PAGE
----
A new tide? by Kate Sherrard, Senior Associate at Norton Rose Fulbright, with thanks to Howe Robinson Shipbrokers.
The dry bulk market has been on quite a rollercoaster ride in the last decade. On the back of China’s rapid growth, the Baltic Dry Index reached unprecedented highs between 2004 and 2008 before falling to its second lowest annual average in 2012. There has been a recent slight improvement in the past few months but many would attribute these changes to seasonality.
Record freight rates (2004-08) as a result of a lack of tonnage led to the biggest newbuilding ordering boom for many years, and fleet deliveries consequently increased by nearly 300% from 26m dwt in 2007 to 104m dwt in 2011. Together with a rapid decrease in freight rates however, newbuilding contracting as well deliveries slowed down, and 2014 will see the smallest number of ships delivered in six years.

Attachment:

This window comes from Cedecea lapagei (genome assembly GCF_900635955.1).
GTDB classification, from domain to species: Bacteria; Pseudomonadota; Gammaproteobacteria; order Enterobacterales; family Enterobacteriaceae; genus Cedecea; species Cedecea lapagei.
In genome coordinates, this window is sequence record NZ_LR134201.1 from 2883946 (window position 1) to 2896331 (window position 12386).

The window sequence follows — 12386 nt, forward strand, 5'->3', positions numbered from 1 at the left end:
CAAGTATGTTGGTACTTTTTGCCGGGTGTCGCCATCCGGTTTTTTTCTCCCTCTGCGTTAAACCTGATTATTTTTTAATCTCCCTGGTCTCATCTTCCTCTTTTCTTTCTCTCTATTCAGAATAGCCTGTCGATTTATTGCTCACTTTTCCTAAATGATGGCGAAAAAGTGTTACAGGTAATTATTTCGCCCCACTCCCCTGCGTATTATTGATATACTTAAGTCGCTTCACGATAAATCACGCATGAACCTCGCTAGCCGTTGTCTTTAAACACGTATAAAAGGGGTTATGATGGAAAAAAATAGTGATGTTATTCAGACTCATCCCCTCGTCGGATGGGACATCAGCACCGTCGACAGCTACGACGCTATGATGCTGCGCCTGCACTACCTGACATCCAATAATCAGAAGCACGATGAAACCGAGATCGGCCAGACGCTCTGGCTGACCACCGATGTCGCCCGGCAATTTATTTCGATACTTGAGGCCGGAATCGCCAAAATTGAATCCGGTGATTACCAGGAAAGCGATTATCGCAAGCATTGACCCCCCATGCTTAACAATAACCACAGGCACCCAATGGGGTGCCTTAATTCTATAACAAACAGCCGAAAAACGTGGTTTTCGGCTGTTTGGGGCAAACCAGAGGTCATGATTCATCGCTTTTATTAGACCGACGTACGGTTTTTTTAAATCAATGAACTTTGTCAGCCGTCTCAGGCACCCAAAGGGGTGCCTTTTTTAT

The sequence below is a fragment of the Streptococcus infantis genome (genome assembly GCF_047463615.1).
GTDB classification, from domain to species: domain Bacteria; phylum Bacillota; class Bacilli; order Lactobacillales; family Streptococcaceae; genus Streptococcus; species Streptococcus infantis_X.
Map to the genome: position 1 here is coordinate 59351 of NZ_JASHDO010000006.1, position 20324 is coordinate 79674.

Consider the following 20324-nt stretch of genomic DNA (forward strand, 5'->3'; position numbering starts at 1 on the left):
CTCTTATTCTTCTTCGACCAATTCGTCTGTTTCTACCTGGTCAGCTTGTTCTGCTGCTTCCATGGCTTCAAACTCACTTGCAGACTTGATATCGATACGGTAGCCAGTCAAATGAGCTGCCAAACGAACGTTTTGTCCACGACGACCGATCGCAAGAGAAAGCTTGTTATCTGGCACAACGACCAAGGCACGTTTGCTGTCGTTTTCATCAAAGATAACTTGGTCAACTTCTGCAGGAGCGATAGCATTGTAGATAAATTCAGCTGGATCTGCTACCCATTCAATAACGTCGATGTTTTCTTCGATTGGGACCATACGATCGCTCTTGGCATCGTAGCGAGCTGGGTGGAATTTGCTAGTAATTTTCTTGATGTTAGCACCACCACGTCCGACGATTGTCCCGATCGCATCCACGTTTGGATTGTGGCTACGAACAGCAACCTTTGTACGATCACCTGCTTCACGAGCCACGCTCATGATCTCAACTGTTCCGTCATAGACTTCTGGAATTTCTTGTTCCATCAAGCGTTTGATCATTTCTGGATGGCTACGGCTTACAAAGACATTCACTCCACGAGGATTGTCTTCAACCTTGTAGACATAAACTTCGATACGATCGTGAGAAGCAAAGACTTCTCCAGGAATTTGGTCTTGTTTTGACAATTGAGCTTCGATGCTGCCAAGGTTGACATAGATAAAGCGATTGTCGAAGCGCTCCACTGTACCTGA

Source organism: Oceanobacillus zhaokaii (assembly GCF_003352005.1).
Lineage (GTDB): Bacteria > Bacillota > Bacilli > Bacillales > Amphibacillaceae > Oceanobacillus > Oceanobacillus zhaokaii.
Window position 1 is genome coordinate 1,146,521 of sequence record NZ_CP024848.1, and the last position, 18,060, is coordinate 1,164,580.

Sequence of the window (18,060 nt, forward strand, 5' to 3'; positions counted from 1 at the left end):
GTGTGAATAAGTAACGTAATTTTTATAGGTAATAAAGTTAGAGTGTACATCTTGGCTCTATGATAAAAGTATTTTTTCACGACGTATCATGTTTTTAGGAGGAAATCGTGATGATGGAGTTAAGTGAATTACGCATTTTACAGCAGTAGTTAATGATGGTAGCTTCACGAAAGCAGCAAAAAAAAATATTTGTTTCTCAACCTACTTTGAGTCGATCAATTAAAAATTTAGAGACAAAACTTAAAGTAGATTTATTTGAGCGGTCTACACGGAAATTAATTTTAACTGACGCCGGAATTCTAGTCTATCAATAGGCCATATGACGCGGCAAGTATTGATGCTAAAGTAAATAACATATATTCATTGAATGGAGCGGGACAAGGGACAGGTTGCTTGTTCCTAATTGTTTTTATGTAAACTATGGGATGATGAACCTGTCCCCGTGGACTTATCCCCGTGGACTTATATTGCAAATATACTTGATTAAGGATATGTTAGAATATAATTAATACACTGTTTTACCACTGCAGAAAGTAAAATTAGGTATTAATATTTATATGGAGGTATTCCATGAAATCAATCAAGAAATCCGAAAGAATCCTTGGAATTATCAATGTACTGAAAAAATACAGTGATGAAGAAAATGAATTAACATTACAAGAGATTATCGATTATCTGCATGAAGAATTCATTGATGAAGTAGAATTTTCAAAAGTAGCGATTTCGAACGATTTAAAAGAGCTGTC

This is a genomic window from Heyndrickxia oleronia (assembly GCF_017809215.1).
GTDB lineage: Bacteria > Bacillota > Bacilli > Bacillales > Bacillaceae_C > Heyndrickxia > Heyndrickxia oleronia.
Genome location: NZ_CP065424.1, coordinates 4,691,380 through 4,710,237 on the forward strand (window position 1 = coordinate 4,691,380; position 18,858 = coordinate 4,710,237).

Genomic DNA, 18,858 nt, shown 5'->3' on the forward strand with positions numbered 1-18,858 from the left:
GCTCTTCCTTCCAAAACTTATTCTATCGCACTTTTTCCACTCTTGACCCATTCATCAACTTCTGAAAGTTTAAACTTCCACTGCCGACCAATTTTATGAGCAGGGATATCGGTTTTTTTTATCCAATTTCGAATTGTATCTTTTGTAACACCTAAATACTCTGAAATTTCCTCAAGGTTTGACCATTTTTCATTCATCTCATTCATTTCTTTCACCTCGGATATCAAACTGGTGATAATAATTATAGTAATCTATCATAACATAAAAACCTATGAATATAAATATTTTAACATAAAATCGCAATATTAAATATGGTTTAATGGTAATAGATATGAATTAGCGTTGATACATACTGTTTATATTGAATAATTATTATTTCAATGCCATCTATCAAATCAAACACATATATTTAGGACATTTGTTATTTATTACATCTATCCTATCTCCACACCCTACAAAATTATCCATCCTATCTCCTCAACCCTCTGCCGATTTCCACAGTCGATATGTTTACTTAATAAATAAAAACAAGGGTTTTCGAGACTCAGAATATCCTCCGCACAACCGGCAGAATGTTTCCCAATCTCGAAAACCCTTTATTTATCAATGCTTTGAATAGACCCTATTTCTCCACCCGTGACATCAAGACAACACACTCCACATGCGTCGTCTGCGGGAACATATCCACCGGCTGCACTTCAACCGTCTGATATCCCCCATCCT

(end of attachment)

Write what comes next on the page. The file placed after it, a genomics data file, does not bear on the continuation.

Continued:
Spotting a small glimpse of hope on the horizon when the market seemed to turn in 2013 together with the promotion of new generation fuel-efficient eco ships at low prices by hungry yards, newbuilding contracting surged once more, and we expect the pace of deliveries to speed up again in the next years. These ships will not only be joining an oversupplied market, but also a very young fleet with limited scrapping potential. It seems that the average age of scrapping is decreasing, and this trend might continue as more of the new generation eco ships hit the water; this could create a two- or even three-tier market where fuel-inefficient ships become even less competitive.
It is doubtful that scrapping younger ships will be sufficient to offset the increase in fleet net growth, the bigger concern for owners and operators is the demand side where growth rates look like they won’t be continuing at current levels. However, even a smaller growth rate will see an increase in total volume, so let’s end on this positive note.